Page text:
EGMT 1510: The Sound of Physics

Instructor: Klich

It is perhaps little known (certainly amongst physicists) that Vincenzo Galilei, father of Galileo Galilei, himself the father figure of physics and the scientific method, was an accomplished lute player and composer. Assisted by his son, Vincenzo Galilei, through elaborate experiments, developed one of the earliest physical theories of vibrations and acoustics, later much elaborated by 18th and 19th-century physicists. Vincenzo Galilei also authored "Della musica antica et della moderna", one of the first books on music theory. Thus, the lute, a 16th century ancestor of the modern guitar, has played a crucial role both in modern physics as well as in the development of music! In this class we will explore similarly fascinating connections between music and physics, both historical and conceptual. We will learn about the mathematics and physics of sound from its relation to planetary motion by the ancient Greeks to modern approaches, the production of sound and the psychoacoustic effects associated with it and about concepts of physics from synchronization to symmetry breaking and how they appear within music and explore how they can be creatively represented within music.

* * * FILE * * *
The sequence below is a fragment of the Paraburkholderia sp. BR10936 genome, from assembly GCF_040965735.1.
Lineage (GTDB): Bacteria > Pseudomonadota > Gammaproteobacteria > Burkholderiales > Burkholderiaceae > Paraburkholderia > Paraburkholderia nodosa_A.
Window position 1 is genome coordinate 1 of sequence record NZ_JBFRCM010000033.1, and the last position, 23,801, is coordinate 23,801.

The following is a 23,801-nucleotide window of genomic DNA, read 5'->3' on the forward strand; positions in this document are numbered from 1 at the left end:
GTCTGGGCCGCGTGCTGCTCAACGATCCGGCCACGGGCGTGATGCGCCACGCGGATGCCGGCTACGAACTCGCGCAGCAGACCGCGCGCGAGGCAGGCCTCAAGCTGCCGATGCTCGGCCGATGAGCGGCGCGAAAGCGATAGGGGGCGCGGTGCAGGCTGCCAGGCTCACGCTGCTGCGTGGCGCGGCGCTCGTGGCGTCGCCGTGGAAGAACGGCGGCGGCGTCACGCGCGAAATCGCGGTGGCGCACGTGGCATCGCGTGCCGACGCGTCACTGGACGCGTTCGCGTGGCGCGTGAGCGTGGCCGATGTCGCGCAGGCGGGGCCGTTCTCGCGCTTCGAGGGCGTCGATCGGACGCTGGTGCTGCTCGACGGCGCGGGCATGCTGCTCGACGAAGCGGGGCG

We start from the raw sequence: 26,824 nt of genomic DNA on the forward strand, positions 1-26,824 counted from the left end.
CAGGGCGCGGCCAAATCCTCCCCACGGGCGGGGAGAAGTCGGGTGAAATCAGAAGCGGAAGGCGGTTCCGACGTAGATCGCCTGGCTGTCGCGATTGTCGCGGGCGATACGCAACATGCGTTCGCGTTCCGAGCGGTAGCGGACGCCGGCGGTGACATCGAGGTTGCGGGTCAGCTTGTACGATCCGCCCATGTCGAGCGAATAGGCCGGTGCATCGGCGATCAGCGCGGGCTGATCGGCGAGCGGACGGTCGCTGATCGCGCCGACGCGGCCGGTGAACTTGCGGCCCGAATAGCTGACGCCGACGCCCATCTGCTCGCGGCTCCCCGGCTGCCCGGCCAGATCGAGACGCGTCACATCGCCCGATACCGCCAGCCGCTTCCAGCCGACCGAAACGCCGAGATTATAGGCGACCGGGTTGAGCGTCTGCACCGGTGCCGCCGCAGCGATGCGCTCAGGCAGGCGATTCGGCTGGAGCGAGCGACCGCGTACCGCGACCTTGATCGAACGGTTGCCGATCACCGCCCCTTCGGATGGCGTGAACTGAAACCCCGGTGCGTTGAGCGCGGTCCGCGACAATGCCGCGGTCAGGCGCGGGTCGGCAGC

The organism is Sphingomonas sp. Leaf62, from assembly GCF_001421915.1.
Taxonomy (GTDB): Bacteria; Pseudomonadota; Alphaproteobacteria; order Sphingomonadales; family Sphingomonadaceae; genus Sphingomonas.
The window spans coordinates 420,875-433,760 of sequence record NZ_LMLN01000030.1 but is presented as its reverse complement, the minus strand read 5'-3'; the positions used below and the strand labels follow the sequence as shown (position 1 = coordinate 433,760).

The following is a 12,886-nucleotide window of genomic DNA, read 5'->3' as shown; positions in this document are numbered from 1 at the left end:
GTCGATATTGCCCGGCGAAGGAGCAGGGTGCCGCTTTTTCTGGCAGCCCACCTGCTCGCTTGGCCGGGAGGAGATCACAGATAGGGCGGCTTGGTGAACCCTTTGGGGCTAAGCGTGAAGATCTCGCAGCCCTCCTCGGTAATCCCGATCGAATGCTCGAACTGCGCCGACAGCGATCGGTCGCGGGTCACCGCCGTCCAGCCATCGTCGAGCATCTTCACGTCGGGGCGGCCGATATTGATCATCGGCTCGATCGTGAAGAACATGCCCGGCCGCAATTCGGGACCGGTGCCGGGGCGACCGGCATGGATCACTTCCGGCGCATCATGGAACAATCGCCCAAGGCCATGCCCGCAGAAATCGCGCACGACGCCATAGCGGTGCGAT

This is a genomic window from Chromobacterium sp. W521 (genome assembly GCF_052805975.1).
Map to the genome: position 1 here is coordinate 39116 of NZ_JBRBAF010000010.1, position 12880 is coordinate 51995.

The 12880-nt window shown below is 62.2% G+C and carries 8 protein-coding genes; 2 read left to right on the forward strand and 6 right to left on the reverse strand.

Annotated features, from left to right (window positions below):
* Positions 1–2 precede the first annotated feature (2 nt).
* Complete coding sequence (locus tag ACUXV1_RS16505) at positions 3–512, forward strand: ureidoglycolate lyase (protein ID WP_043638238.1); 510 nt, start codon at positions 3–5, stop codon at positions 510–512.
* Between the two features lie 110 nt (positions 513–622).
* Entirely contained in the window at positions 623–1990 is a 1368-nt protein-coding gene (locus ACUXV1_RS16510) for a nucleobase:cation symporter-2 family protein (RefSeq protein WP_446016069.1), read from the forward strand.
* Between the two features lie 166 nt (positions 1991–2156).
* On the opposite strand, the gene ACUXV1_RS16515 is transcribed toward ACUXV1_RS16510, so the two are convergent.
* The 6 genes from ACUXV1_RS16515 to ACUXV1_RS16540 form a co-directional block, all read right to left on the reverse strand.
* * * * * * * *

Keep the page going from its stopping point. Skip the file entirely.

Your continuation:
Day | Time:
MoWe 11:00am - 12:15pm
Quarter Offered:
Fall Quarter One: August 22 – October 11
Years Offered: